This morning, Britain finds itself cast in the familiar role of world policeman – or at least, of loyal deputy to the United States. British jets and missiles played only a small role in last night’s co-ordinated strike, with America and France, against Bashar al-Assad’s regime, but it was an important one nonetheless: a signal that the monstrous use of chemical weapons against his own citizens should not and could not go unpunished.
The Prime Minister’s willingness to be part of this coalition is an indicator that leaving the EU does not have to mean shrinking from the world stage.
In her address to the Republican party conference in Philadelphia last year, Theresa May outlined the future Britain had chosen for itself: “A future that sees us restore our parliamentary sovereignty and national self-determination, and to become even more global and internationalist in action and in spirit… A future that sees us step up with confidence to a new internationalist role, where we meet our responsibilities to our friends and allies, champion the international co-operation and partnerships that project our values around the world, and continue to act as one of the strongest and most forceful advocates for business, free markets and free trade anywhere around the globe.”
The UK still meets its NATO treaty obligation to spend 2 per cent of GDP on defence. It has also stuck to the international aid target of 0.7 per cent of GDP. This week, International Development Secretary Penny Mordaunt recommitted Britain to that pledge via a new “great partnership” that will “connect all that our nation has to offer, its talents, its people and communities, its expertise and knowledge, and its resources to those in the developing world”.
Yet in many respects, the new “Global Britain” is still a work in progress.
It is not just that public opinion, haunted by the memory of Iraq, is distinctly sceptical about further action in Syria, and about what might come next – see for example Ian Birrell’s piece this week deploring “gesture bombing”. That, along with the intractability of the Syrian crisis, helps explain the limited nature of both the strikes and the Prime Minister’s rhetoric.
In other important ways, Britain is failing to live up to its international aspirations. However you define “Global Britain”, trade must be at its heart. You will struggle to find a politician who, broadly speaking, doesn’t think the UK should avoid barriers to trade with Europe while striking as many trade deals as possible with the rest of the world.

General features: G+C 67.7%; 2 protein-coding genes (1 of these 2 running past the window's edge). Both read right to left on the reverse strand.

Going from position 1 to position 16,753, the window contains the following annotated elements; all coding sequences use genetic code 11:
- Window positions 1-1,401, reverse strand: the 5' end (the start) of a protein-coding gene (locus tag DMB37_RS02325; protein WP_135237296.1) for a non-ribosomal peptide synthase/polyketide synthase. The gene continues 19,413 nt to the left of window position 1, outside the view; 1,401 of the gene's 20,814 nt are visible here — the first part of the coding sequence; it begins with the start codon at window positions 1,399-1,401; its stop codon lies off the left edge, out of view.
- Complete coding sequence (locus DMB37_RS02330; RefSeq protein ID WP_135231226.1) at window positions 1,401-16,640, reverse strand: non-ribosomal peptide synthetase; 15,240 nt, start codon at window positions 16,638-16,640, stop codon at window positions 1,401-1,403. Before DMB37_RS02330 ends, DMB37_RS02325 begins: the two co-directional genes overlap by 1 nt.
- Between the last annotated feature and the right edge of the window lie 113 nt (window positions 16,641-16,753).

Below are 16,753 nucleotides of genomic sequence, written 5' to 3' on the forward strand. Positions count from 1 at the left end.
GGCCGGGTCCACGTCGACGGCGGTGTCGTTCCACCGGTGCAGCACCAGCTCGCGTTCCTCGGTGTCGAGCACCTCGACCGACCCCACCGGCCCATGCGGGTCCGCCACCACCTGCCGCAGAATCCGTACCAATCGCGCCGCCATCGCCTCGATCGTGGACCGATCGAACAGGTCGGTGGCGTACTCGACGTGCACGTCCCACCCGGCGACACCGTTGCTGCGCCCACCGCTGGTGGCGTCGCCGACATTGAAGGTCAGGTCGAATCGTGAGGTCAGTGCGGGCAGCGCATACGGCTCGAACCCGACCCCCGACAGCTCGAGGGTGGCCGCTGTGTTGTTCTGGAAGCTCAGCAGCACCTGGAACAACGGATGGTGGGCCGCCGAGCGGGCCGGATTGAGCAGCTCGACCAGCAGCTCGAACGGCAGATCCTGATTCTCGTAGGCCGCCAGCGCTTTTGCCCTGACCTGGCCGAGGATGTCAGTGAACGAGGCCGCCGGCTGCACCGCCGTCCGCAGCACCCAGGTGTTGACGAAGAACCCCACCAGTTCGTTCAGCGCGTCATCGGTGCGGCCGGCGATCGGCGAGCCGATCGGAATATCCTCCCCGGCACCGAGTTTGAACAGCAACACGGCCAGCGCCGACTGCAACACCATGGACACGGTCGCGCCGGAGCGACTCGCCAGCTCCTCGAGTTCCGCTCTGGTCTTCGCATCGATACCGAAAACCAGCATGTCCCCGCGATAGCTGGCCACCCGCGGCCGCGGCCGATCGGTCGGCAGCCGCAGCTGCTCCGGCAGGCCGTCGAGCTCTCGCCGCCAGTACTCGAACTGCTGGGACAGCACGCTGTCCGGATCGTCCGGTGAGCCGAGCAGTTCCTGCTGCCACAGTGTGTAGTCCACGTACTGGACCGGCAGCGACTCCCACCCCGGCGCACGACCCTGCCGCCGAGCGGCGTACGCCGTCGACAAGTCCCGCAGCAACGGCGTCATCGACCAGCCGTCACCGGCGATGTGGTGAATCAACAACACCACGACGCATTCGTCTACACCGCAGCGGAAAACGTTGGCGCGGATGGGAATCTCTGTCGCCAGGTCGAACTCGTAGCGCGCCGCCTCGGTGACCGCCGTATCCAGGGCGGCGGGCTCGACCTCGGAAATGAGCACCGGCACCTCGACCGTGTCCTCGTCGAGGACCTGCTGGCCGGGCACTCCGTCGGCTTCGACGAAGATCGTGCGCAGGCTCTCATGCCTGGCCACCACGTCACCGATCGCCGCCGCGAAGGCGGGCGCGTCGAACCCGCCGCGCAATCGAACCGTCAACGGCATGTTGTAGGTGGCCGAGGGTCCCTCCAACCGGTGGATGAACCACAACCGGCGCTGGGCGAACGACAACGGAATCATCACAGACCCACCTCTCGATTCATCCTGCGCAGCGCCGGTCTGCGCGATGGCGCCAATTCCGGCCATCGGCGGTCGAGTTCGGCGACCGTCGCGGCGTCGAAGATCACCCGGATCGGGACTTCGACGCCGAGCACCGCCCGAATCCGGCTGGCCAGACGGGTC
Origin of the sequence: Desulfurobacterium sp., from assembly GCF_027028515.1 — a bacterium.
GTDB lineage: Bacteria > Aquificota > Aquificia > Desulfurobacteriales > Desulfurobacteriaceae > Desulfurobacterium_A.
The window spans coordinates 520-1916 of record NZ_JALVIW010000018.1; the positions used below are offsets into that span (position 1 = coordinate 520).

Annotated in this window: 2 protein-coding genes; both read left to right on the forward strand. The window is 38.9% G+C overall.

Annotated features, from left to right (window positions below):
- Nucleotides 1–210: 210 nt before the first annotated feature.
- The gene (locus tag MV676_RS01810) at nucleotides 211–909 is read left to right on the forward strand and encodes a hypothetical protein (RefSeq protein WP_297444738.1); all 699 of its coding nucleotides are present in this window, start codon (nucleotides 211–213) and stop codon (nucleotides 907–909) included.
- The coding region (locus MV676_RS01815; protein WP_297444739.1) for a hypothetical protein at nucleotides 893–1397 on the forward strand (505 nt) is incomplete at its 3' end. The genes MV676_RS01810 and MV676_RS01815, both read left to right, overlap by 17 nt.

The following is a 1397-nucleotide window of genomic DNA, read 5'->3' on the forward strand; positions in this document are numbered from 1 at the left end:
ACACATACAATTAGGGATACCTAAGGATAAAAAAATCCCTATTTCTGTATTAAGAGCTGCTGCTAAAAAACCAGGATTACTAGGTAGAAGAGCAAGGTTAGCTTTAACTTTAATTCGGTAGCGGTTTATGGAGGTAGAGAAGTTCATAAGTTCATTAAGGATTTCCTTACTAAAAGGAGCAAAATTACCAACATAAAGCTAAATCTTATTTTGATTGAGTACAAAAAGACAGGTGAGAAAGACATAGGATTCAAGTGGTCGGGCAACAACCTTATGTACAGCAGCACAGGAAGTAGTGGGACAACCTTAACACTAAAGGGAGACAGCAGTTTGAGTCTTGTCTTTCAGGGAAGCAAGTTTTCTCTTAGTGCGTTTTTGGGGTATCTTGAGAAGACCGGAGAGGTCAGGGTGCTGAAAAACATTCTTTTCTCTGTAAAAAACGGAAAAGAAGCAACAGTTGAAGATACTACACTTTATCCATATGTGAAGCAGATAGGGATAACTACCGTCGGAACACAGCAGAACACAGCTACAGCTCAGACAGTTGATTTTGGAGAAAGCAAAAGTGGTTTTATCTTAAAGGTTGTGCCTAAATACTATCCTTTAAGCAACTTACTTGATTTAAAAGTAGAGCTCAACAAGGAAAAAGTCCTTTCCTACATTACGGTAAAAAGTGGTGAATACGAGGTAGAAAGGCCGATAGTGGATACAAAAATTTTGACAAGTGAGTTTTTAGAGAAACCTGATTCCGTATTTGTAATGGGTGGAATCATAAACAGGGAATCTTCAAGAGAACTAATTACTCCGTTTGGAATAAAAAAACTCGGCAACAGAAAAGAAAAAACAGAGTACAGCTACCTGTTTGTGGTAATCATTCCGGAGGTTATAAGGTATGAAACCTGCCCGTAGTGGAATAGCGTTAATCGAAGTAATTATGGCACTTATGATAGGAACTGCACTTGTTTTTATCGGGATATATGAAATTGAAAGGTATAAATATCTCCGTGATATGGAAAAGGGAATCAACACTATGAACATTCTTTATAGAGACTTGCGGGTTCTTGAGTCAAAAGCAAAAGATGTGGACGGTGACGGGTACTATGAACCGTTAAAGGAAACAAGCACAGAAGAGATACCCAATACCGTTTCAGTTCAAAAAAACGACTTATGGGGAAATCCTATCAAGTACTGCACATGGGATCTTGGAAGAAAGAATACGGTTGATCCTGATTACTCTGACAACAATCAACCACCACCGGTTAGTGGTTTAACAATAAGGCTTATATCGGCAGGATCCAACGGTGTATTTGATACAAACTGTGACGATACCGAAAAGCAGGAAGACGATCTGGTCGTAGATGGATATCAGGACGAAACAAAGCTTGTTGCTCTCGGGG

But when it comes to the content of those deals, we are hopelessly inflexible. Trade negotiations with America, for example, will not get far unless we drop our unscientific objections to chlorinated chicken.
A country that makes as much a fuss as Britain has over where its passports are made, or meddles in takeovers as the government has with Melrose’s bid for GKN, must ask itself just how open for business it really is.
Then there is immigration, on which the government’s actions are a long way from the cosmopolitan, forward-looking and outward-facing ethos of Global Britain. As Alex Massie explained on CapX this week, the Home Office treats not just new arrivals, but even those who have been in Britain for 50 years and hold a British passport, with a mix of ineptitude and cruelty.
The government knows that the conversation about what our immigration system looks like after freedom of movement comes to an end will be difficult, which is why it has been so keen to delay it. But the debate cannot be avoided for much longer.
One of the biggest advantages the Leave side of the EU referendum had was that Brexit was a blank canvas. Remain had to defend the status quo, with all its faults. Brexit was whatever you wanted it to be.
But applying brushstrokes to that blank canvas will mean doing things that displease sections of the 52 per cent – especially the Faragist corner of the Brexit universe. To say nothing of those Remainers for whom “Global Britain” is nothing more than imperial nostalgia, or those Left-wing protectionists for whom trade deals are just another tool in the hyper-capitalists’ arsenal.
Across the piece, Britain is still torn – in Westminster and beyond – between opening itself to the world and shutting itself off. If “Global Britain” is to become a reality, the case for it needs to be made with fresh conviction.